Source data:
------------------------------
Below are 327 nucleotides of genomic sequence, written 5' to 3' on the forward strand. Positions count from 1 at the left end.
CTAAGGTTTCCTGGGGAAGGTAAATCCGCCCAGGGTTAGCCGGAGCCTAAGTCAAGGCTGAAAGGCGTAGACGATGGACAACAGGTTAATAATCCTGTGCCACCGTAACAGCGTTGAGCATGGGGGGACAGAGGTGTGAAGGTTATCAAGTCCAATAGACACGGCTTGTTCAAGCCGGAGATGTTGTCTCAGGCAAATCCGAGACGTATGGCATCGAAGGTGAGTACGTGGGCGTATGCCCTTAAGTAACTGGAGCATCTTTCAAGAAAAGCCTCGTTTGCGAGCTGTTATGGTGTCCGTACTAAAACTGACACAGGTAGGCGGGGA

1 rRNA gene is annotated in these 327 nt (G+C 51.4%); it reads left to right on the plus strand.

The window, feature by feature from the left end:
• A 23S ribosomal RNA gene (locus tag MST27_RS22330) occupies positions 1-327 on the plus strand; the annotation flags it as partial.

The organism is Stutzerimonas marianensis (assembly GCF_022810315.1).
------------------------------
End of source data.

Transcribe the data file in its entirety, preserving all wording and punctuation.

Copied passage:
Below are 327 nucleotides of genomic sequence, written 5' to 3' on the forward strand. Positions count from 1 at the left end.
CTAAGGTTTCCTGGGGAAGGTAAATCCGCCCAGGGTTAGCCGGAGCCTAAGTCAAGGCTGAAAGGCGTAGACGATGGACAACAGGTTAATAATCCTGTGCCACCGTAACAGCGTTGAGCATGGGGGGACAGAGGTGTGAAGGTTATCAAGTCCAATAGACACGGCTTGTTCAAGCCGGAGATGTTGTCTCAGGCAAATCCGAGACGTATGGCATCGAAGGTGAGTACGTGGGCGTATGCCCTTAAGTAACTGGAGCATCTTTCAAGAAAAGCCTCGTTTGCGAGCTGTTATGGTGTCCGTACTAAAACTGACACAGGTAGGCGGGGA

1 rRNA gene is annotated in these 327 nt (G+C 51.4%); it reads left to right on the plus strand.

The window, feature by feature from the left end:
• A 23S ribosomal RNA gene (locus tag MST27_RS22330) occupies positions 1-327 on the plus strand; the annotation flags it as partial.

The organism is Stutzerimonas marianensis (assembly GCF_022810315.1).